Track improvements continue as Sped Speedway prepares for Firecracker 200 race on July 3

Episode 218

June 24, 2018

Countdown to Aroostook Savings and Loan Firecracker 200 continues

Race fans from Maine and New Brunswick are getting ready for the Firecracker 200 on July 3 at Spud Speedway in Caribou. Benefits from the race will be part of  a collaborative effort of Spud Speedway, Aroostook Savings and Loan, and WAGM TV. Money raised for Feed the County, part of Catholic Charities Maine, assists 24 food pantries located throughout Aroostook County.

Two hundred laps are being sold at a rate of $50 per lap. A large portion of the lap money will go directly to Feed the County. More information about lap sponsorship can be found at

In preparation for the Firecracker 200, fans will notice track improvements done by owner Troy Haney and his crew at Haney Building Specialties as well as the Spud Speedway groundskeeper team.

“Flying Farmer” and groundskeeper at Spud Speedway, Tyler Raymond with his painting suit among the bleacher standards which are now completely painted thanks to his hard work. HTF Motorsports photo

What do you look like after painting bleacher standards outdoors on a slightly windy day? Fortunately Tyler Raymond is a good sport. Flying Farmer photo

Chandler Cole in front left and his brother Carson painting bleacher seat planks in preparation for installation. Chief carpenter Galen Poitras brings another plank to install it on the newly painted standards. As of Friday they had about one-third of the 505 new planks completed. HTF Motorsports photo

New fencing is being installed and will be completed early this week. Pavement cracks will be filled and new lines laid down on the track. A host of other smaller jobs are on tap for this week.

Check out the Spud Speedway Facebook site this week for volunteer opportunities which will arise. This is a chance for you to be part of this event to raise money for Feed the County.

County kart racers continue success down south

Sometimes when a racer from Aroostook County heads south they find themselves at a disadvantage at the race venue. Southern racers often race more or have closer ties to performance based industries. County kart racers, on the other hand, do not seem to be giving an inch when it comes to competing with their friends.

The technical expertise needed to race karts may be less than a race car, however, it still necessitates being on top of your game to be competitive. One of the most successful doing this is Team JRT of Caribou and their sponsored kart BAS Racing out of Presque Isle.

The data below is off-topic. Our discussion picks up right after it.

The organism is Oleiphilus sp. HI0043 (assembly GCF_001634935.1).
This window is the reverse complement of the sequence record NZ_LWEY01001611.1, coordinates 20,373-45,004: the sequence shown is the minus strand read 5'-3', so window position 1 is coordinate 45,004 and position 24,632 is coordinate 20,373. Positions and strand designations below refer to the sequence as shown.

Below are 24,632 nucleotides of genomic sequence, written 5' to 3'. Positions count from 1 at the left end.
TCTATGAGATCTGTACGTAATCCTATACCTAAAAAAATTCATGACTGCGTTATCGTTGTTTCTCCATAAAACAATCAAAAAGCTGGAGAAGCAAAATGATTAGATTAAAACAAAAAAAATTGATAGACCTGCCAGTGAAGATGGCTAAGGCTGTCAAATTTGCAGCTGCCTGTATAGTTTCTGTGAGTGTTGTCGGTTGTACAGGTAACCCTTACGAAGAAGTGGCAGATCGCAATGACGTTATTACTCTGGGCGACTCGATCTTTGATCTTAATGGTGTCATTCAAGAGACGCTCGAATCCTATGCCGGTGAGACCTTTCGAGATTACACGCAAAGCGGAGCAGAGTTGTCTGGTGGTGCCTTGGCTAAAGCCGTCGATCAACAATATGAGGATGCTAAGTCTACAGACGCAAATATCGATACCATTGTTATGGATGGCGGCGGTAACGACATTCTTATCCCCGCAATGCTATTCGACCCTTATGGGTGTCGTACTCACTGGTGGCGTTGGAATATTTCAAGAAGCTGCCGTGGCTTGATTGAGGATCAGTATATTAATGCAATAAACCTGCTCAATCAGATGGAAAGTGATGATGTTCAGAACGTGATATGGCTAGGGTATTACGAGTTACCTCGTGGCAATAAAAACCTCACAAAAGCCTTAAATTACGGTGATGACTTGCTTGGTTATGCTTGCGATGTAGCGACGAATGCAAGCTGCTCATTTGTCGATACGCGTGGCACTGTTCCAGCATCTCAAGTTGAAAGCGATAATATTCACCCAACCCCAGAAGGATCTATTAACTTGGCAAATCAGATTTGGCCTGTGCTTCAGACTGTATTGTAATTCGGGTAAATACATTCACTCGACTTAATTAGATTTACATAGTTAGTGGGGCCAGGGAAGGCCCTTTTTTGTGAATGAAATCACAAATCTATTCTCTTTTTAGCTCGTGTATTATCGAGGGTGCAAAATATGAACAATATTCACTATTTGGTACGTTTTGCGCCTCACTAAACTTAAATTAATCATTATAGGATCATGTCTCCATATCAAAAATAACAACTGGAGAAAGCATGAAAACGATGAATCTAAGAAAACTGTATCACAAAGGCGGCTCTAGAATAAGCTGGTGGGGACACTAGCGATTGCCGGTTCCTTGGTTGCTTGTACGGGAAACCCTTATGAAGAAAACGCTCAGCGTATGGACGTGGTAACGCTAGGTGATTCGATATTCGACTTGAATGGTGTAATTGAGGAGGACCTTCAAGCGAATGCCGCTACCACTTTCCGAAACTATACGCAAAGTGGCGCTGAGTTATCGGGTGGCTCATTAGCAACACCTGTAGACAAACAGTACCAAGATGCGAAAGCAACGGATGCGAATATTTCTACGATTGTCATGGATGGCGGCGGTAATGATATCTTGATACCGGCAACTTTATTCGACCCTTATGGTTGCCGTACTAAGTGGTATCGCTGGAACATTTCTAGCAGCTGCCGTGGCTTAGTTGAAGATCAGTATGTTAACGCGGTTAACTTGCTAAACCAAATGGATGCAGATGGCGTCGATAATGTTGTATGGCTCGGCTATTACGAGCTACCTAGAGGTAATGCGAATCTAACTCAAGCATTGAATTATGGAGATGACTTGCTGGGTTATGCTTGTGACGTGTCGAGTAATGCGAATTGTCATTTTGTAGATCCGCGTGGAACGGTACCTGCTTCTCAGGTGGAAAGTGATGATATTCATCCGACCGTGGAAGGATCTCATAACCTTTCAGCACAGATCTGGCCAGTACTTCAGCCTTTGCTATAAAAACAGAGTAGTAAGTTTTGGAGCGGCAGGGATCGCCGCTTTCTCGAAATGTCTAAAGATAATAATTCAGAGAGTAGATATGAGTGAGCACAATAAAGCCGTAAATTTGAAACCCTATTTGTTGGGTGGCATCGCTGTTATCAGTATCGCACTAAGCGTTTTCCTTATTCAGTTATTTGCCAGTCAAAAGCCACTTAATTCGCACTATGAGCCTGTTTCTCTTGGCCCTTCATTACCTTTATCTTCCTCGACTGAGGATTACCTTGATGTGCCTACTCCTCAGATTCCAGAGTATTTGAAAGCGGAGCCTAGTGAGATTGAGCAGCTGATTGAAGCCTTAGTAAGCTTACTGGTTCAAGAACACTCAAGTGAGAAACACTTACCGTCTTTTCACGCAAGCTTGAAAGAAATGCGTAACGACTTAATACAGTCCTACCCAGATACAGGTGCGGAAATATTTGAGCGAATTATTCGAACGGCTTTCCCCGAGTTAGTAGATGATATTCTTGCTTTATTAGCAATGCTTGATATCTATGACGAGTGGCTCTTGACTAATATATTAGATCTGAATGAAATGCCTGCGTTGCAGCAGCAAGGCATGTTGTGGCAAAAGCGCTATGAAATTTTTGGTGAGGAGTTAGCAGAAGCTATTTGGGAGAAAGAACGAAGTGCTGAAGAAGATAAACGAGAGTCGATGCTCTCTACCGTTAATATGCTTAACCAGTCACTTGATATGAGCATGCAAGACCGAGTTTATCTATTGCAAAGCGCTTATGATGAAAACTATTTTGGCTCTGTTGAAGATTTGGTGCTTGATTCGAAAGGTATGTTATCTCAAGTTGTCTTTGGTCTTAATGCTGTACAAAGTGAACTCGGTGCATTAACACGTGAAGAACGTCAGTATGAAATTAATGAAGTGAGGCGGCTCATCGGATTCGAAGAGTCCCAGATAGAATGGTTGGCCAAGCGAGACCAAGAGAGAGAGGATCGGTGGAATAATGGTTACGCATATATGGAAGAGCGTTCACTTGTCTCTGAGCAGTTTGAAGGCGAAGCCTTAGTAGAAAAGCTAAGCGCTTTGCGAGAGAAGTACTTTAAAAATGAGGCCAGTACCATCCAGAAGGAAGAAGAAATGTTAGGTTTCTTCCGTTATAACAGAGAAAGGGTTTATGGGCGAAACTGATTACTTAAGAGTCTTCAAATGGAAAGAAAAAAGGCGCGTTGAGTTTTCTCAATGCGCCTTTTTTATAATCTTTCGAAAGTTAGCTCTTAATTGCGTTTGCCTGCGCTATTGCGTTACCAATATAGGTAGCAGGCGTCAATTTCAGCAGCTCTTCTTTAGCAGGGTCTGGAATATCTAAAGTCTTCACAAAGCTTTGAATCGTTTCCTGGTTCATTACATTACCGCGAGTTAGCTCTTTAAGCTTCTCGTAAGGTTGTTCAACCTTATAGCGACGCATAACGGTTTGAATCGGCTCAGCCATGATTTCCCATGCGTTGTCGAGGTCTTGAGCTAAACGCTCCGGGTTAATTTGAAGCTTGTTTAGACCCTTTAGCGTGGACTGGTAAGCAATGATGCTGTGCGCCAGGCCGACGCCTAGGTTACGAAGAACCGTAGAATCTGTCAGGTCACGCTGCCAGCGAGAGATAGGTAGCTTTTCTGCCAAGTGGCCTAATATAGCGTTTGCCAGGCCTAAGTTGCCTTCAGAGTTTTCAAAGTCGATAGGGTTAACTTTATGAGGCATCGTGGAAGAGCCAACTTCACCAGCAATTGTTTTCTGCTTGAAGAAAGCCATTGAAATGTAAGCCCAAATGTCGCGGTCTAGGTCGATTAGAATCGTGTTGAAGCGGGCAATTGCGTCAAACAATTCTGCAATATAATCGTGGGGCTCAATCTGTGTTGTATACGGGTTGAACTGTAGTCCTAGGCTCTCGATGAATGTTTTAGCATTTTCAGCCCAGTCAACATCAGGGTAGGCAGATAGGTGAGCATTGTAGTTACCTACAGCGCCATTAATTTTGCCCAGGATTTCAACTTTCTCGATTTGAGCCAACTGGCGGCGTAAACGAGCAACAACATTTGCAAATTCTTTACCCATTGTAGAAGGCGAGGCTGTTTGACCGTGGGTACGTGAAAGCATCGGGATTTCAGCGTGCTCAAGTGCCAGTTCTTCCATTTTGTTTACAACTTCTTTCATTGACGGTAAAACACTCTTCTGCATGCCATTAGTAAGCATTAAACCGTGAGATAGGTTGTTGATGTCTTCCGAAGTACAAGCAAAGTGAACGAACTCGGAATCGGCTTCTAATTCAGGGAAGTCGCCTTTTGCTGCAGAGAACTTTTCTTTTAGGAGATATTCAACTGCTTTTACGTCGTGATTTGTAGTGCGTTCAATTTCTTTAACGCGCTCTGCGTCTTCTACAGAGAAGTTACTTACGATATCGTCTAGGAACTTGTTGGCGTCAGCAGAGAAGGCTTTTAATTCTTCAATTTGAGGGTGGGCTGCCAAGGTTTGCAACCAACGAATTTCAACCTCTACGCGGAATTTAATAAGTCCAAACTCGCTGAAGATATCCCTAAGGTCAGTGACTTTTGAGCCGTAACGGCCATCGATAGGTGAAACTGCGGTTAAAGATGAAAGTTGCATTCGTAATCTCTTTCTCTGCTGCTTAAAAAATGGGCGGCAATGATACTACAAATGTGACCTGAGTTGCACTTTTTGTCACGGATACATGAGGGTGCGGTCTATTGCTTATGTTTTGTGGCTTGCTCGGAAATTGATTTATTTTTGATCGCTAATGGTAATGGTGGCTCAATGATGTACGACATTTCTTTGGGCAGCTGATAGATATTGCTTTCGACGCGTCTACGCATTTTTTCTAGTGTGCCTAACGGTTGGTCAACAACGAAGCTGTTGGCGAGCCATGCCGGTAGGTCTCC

Crew chief, car chief, head mechanic, whatever you want to call him, Jason Theriault of Caribou knows how to make race karts work. He eats, talks, and breathes kart racing and Briggs and Stratton race engines. I believe he must stay up all night researching the internet for an edge or working on Team JRT karts to get something extra in speed and/or handling.

If there is new set-up tweaks or assists he evaluates their validity and if they seem reasonable will incorporate those ideas into one or more of his karts. His attention to detail has allowed his driver (son Damian) to win for years without a “did not finish”.

Damian has gone undefeated for as long as I can remember. That means excellent preparation of the kart combined with a driver who knows how to keep out of trouble.

Theriault helps prepare the BAS Racing team kart driven by Bryan Searles for action on the track. This young driver has made incredible progress despite his relative inexperience at the top levels of his sport. Searles has a couple of track championships to show for his effort.

Limestone’s Gage Theriault is racing outside the County this season competing at Speedway Karting in Hermon. Theriault has moved up to the Junior kart level after winning many races in Kids Karts at Spud Speedway in Caribou. His family prepared kart has been at the top of the podium twice this season. I suspect his snowmobile racing has helped with his race confidence.

So how did they do? Let us look and see.